Neuroscience has revealed that at least one way skepticism about free will erodes ethical behavior is by weakening willpower. Before people make a motion—such as reaching for a cup—a particular pattern of electrical activity known as readiness potential occurs in the brain's motor cortex, which helps to regulate movement. By placing electrodes on the scalp, Davide Rigoni of the University of Padua in Italy and his colleagues showed that diminishing people's belief in free will decreased this electrical activity. In a follow-up study, people whose free will beliefs had been weakened were less able to inhibit impulsive reactions during a computerized test of willpower. The less we believe in free will, it seems, the less strength we have to restrain ourselves from the urge to lie, cheat, steal and feed hot sauce to rude people.
If neuroscience research continues to degrade people's belief that they have free will, how will society change?
We see three possibilities. History is replete with examples of moral norms evolving with new knowledge of the world. In his recent book The Better Angels of Our Nature, Harvard University psychologist Steven Pinker documents a “humanitarian revolution” over the past 300 years in which previously institutionalized practices such as slavery and cruel and unusual punishment became widely reviled as morally abhorrent. Pinker credits the change, in part, to the expanded knowledge of different cultures and human behavior afforded by the Enlightenment's massive increase in literacy, learning and information exchange.
New research unveiling the biological machinery behind human thought and action may prompt a similarly dramatic change in moral views. This is the first possibility. As they have before, changes in moral sentiments may actually help improve the U.S.'s penal system. Currently, criminal punishment is driven primarily by eye-for-an-eye retribution—the kind of punishment favored by people who believe in free will—and, perhaps as a result, is woefully ineffective at deterring future crime. Society should stop punishing people solely for the sake of seeing them suffer and instead focus on the most effective ways to prevent criminal activity and turn past lawbreakers into productive citizens—strategies that become more appealing when people question the reality of free will. Though uncomfortable at times, doubting free will may end up as a kind of growing pain for our society, aligning our moral intuitions and legal institutions with new scientific knowledge and making us stronger than before.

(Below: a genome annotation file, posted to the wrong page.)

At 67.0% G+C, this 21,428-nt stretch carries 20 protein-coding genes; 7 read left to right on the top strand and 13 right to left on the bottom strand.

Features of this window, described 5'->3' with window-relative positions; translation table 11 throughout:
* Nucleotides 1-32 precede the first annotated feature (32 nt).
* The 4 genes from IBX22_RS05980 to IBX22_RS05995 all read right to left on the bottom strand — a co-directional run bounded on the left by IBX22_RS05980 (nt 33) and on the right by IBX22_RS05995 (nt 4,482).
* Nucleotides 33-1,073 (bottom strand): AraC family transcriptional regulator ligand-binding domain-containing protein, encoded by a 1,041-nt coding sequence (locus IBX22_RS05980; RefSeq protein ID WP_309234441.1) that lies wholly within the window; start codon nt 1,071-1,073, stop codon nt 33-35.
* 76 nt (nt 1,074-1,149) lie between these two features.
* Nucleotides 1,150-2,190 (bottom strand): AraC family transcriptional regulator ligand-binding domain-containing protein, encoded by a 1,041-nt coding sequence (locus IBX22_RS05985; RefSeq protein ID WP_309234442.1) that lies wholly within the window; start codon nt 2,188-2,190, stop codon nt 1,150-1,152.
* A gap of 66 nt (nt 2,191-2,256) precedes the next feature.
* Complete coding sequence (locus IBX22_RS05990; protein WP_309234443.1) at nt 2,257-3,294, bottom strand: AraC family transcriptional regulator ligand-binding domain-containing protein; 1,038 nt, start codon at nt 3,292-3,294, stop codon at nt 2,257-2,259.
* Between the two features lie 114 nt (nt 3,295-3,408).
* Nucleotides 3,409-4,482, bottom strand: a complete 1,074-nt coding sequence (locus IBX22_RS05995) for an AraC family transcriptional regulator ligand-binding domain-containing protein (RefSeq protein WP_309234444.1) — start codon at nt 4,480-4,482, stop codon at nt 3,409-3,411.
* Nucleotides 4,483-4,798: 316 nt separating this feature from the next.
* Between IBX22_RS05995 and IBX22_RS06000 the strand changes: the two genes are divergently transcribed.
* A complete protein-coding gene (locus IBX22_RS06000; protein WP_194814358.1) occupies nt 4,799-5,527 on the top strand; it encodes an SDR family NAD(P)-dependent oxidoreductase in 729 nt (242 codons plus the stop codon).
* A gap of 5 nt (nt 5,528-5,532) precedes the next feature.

It may not happen that way, though. As our research has suggested, the more people doubt free will, the more lenient they become toward those accused of crimes and the more willing they are to break the rules themselves and harm others to get what they want. Thus, the second possibility is that newfound skepticism of free will may end up threatening the humanitarian revolution, potentially culminating in anarchy.
More likely is the third possibility. In the 18th century Voltaire famously asserted that if God did not exist, we would need to invent him because the idea of God is so vital to keeping law and order in society. Given that a belief in free will restrains people from engaging in the kind of wrongdoing that could unravel an ordered society, the parallel is obvious. What will our society do if it finds itself without the concept of free will? It may well reinvent it.